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Sudan's military leaders reinstate deposed PM, say political detainees will be released

Sudan's deposed prime minister signed a deal with the military on Sunday that will see him reinstated, almost a month after a military coup put him under house arrest. A key pro-democracy group that has mobilized dozens of protests dismissed the deal as "a form of betrayal."

Agreement comes after widespread protests against last month's coup

Sudan's top general, Abdel Fattah al-Burhan, centre left, and Prime Minister Abdalla Hamdok hold documents during a ceremony to reinstate Hamdok, who was deposed in a coup last month, in Khartoum on Sunday. (Marwan Ali/The Associated Press)

Sudan's deposed prime minister signed a deal with the military on Sunday that will see him reinstated, almost a month after a military coup put him under house arrest. But a key pro-democracy group that has mobilized dozens of protests dismissed the deal as "a form of betrayal."

The country's top general, Abdel Fattah al-Burhan, said in televised statements that Abdalla Hamdok will lead an independent technocratic cabinet until elections can be held. It remains unclear how much power the government would hold. It would still remain under military oversight.

It also remains unclear whether all political parties and pro-democracy groups have signed off on the agreement.

The deal expects the military to release government officials and politicians arrested since the Oct. 25 coup.

The coup, more than two years after a popular uprising forced the removal of longtime autocrat Omar al-Bashir and his Islamist government, has drawn international criticism.

Investigation into protest violence

"The signing of this deal opens the door wide enough to address all the challenges of the transitional period," said Hamdok, speaking at the signing ceremony broadcast on state TV.

Sudanese have been taking to the streets since the military takeover, which upended the country's fragile transition to democracy. The agreement comes just days after doctors said at least 15 people were killed by live fire during anti-coup demonstrations.

Canada, the United States, Britain, the European Union, Norway and Switzerland welcomed the reinstatement of Hamdok and in a joint statement urged the release of other political detainees. The United Nations also welcomed Sunday's deal.

Western powers had condemned last month's takeover and suspended economic assistance to Sudan, which has been trying to recover from a deep economic crisis.

The deal also stipulates that an investigation will be conducted to identify those responsible for the killing and injuring of civilians and troops that marred protests following the coup.

Hamdok thanked Sudan's "regional and global friends" who helped to reach the agreement, but he did not name the countries.

Sudanese people in a Khartoum coffee shop watch a live broadcast of Hamdok during the deal-signing ceremony on Sunday. (AFP/Getty Images)

The 14-clause deal also stressed that power should be handed over to an elected civilian government after the end of the transitional period.

"By signing this declaration, we could lay a genuine foundation to the transitional period," Burhan said.

Hamdok accused of 'political suicide'

The Sudanese Professionals Association, a group that played a key role in the uprising against Bashir, voiced their vehement opposition to the agreement, accusing Hamdok of committing "political suicide."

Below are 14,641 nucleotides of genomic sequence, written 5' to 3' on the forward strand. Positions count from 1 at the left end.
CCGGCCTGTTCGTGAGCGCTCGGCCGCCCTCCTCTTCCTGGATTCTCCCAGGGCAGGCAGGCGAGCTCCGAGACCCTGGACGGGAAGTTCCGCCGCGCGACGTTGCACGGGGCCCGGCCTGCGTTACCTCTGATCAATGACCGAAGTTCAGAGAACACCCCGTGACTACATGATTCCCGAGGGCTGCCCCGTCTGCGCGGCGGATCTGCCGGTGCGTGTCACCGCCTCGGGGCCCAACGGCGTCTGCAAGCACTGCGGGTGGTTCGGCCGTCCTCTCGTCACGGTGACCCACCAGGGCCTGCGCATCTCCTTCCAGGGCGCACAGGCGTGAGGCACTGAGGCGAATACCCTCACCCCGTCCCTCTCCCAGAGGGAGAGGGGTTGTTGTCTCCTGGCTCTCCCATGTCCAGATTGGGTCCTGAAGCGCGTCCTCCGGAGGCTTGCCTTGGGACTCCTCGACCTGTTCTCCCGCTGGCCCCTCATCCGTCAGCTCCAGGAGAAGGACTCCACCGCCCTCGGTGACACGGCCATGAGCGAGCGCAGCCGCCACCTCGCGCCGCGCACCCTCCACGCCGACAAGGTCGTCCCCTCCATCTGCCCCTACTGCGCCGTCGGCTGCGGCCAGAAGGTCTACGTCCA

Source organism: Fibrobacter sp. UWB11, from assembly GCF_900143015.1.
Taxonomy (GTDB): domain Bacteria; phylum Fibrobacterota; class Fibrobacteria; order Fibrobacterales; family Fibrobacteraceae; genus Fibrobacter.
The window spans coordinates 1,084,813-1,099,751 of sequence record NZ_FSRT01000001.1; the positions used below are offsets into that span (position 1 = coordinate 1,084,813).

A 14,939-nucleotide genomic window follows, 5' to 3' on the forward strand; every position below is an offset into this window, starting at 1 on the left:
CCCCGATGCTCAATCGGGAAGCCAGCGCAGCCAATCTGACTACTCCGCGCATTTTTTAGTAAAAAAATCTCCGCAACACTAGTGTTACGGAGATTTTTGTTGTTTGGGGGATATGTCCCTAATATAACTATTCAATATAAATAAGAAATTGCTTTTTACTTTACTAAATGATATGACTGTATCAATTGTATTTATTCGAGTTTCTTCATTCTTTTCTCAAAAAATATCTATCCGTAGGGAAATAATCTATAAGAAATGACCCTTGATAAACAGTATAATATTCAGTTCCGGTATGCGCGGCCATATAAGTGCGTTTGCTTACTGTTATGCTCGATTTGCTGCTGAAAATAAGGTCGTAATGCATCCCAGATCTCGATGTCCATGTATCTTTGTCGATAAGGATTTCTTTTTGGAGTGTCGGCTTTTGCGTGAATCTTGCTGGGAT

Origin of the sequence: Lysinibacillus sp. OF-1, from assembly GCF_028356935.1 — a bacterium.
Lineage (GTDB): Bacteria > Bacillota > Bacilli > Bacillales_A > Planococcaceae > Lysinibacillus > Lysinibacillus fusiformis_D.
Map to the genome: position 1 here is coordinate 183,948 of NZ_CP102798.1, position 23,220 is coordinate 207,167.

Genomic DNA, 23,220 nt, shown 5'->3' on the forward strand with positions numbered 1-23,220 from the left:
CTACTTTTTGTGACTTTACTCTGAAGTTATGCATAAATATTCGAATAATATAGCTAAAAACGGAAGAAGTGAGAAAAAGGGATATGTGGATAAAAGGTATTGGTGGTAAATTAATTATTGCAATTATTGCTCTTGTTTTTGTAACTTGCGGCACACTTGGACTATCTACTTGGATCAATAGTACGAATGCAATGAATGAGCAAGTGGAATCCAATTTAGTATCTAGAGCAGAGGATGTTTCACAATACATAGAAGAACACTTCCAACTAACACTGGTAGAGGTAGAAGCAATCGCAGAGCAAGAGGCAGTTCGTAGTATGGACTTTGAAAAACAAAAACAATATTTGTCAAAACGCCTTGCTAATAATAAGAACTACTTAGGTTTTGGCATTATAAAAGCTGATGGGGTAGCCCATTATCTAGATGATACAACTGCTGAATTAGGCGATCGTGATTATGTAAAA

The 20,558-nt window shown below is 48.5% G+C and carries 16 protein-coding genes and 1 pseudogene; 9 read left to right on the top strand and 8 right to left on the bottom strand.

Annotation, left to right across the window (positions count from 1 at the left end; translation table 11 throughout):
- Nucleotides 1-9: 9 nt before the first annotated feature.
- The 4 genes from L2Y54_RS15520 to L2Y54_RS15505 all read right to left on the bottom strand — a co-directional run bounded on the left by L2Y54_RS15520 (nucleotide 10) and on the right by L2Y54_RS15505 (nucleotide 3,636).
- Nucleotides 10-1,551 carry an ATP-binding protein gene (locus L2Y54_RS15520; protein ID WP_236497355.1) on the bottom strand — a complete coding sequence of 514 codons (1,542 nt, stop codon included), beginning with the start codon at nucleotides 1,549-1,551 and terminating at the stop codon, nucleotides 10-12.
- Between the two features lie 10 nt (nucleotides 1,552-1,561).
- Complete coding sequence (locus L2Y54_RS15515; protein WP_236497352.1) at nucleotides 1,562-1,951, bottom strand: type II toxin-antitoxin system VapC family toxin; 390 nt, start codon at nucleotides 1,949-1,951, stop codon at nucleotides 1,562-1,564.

"This agreement only concerns its signatories and it is an unjust attempt to bestow legitimacy on the latest coup and the military council," the group tweeted shortly after the deal was signed.

Earlier, the Forces for Freedom and Change, the group that spearheaded the uprising that culminated in Bashir's ouster, objected to any deals with the military.

In a statement on Sunday, the group reiterated its opposition to any new political partnership with the military, insisting the perpetrators of the coup should be brought to justice.

"We are not concerned with any agreements with this brute junta and we are employing all peaceful and creative methods to bring it down," the statement said.

The largest of the political parties said to be included in the deal, the Umma Party, had also issued a statement implying that it did not sign off on it.

'A deal among elites'

Cameron Hudson, a former U.S. State Department official and Sudan expert at the Atlantic Council's Africa Center, said the deal allows the generals to largely retain their control and avoid accountability for the coup and the deaths of dozens of protesters.

"This is a deal among elites that largely seems to prioritize their preservation over the demands of the street," he said.

People protest against the military takeover, which upended Sudan's fragile transition to democracy, in Khartoum on Sunday. (Marwan Ali/The Associated Press)

Thousands had taken to the streets in the capital, Khartoum, on Sunday, shortly before the signing ceremony, to denounce the coup and demand the immediate transfer of power to civilians. Protesters waved the Sudanese flag and chanted "Power is to the people! The military are to stay in the barracks."

Also earlier, military and government officials, who spoke of the deal on condition of anonymity because they weren't authorized to release the information, said that the United Nations, the U.S. and others had played "crucial roles" in crafting the agreement.

The United States, its allies and the UN have condemned the use of excessive force against anti-coup protesters.

With files from Reuters

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